What is a court appointed criminal attorney?

12 Aug What is a court appointed criminal attorney?

If you are charged with a crime that carries the possibility of a jail or prison sentence, then you are entitled to be represented by an attorney.  If you cannot afford an attorney, the court will appoint an attorney to represent you.  Whether you qualify for a court appointed attorney will depend on various factors, such as your income, the number of people you support, any property that you own or savings you hold, etc…


Generally a court appointed criminal attorney will fall into one of two categories:  public defenders and private practitioners.  Some jurisdictions have public defender’s offices that serve as criminal defense attorneys in that jurisdiction.  The public defenders are government employees who solely practice criminal law.


Many jurisdictions do not have a public defender’s office and therefore the court assembles a list of local practicing attorneys who will perform court appointed criminal defense work.  These attorneys are drawn from private practice and often engage in other areas of law aside from criminal defense.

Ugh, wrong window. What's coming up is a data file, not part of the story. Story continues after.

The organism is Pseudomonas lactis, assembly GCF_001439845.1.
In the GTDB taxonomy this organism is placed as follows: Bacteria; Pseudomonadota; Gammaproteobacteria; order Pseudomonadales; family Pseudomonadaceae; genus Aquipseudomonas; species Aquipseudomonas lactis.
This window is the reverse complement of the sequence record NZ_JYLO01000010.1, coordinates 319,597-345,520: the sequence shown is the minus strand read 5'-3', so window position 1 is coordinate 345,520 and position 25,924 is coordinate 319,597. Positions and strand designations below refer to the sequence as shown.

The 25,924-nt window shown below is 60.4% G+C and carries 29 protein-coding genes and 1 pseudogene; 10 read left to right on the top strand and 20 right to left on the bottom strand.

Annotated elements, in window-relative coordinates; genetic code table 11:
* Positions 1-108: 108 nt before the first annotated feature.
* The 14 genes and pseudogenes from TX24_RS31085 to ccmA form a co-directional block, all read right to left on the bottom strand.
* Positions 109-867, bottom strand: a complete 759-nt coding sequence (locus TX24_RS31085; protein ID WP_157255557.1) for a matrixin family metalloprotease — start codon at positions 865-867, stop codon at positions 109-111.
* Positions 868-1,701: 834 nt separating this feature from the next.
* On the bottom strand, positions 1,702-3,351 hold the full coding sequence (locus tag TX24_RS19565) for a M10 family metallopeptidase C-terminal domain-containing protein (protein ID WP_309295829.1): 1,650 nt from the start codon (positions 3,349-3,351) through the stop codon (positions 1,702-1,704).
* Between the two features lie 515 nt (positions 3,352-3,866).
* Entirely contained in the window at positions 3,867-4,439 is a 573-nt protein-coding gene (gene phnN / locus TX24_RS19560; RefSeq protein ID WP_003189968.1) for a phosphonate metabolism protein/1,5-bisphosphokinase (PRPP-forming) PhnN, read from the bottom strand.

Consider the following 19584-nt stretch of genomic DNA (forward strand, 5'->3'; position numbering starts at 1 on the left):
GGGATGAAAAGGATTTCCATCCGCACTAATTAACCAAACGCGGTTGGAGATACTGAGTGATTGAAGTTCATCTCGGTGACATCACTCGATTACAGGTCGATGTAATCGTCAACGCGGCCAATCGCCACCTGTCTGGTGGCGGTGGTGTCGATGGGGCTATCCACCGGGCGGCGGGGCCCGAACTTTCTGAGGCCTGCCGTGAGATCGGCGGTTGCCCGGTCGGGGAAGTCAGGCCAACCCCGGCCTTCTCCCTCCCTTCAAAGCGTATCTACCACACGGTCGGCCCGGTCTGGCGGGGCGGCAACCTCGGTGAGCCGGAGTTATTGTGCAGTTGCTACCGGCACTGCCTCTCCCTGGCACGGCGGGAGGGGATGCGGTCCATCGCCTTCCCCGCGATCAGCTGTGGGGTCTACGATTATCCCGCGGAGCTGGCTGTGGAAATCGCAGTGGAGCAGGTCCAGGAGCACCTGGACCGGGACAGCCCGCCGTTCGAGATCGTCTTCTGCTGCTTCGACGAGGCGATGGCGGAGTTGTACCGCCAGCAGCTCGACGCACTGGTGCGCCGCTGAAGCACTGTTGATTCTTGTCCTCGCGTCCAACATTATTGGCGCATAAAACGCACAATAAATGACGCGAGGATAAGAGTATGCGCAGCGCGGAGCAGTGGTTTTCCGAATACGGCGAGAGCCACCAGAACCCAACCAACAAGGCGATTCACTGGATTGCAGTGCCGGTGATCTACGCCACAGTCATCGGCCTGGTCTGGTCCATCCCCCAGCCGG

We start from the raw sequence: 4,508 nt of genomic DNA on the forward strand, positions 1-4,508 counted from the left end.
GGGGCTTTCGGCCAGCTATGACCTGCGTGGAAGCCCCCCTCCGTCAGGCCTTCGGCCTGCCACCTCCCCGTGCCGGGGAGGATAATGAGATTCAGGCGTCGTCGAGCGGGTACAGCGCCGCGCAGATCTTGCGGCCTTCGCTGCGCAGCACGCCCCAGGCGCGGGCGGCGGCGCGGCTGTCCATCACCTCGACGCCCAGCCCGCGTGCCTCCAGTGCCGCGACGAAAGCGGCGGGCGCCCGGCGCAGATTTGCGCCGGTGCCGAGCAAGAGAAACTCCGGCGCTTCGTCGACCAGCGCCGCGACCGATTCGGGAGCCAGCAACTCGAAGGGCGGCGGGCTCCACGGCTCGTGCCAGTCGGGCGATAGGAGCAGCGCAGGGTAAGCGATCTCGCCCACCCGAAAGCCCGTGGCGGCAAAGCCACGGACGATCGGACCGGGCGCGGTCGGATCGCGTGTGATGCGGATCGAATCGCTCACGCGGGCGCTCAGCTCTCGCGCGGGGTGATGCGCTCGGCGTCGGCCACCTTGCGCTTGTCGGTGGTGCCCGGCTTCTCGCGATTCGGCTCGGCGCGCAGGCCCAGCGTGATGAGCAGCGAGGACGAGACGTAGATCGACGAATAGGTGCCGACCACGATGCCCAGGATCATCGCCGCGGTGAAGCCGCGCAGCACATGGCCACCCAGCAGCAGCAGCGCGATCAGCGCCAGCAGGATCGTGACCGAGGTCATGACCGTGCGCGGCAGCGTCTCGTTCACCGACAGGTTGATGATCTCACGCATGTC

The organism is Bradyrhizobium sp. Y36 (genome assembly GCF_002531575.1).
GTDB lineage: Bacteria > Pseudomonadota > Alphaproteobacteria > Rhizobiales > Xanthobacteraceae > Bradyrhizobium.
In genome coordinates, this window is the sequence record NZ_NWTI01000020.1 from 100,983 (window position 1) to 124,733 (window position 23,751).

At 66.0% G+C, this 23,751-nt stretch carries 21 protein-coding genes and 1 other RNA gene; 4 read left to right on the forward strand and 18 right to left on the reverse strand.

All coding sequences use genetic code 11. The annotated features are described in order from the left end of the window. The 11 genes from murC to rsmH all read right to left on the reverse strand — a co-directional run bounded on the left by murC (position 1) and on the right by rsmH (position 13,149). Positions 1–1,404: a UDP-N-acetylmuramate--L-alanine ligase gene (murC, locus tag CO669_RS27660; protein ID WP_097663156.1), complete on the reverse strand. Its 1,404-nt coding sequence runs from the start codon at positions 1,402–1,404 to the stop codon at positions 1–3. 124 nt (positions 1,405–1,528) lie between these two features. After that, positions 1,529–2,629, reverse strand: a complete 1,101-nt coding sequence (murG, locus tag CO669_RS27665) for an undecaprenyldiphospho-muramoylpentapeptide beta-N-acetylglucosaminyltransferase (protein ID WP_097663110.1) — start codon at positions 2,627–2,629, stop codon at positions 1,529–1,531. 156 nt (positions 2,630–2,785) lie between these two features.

Court appointed defense attorneys, whether members of a public defender’s office or the private practice sector, often have a great deal of experience in criminal law as well as knowledge of the practices and procedures in the jurisdictions where they practice.  These attorneys often practice in front of the same judges and interact with the same prosecutors and police officers.


Court appointed defense attorneys are bound by the same ethical rules as retained attorneys.  They have the same duties and responsibilities to their clients.


Court appointed criminal attorneys can be a very valuable resource in guiding you through the criminal justice process.  However, these attorneys cannot help you if you do not contact them to discuss your case.  If you have been charged with a crime and received a court appointed attorney, you should contact that attorney as soon as possible to discuss your case.  Provide that attorney with any information, evidence and witnesses you may have so that attorney can assist in your defense.  Your court appointed attorney cannot make you any guarantees on the outcome of your case, however, that attorney will be in a much better position to defend you if you provide him or her with honest information about your case.


– Richmond, Virginia Attorney Colin Drabert


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The preceding material is for information purposes only. The material is not legal advice and does not create an attorney-client relationship. You should consult an attorney for advice on the particular details of your case. Case results depend upon a variety of factors that are unique to each case. Past case results do not guarantee or predict a similar result in any future case.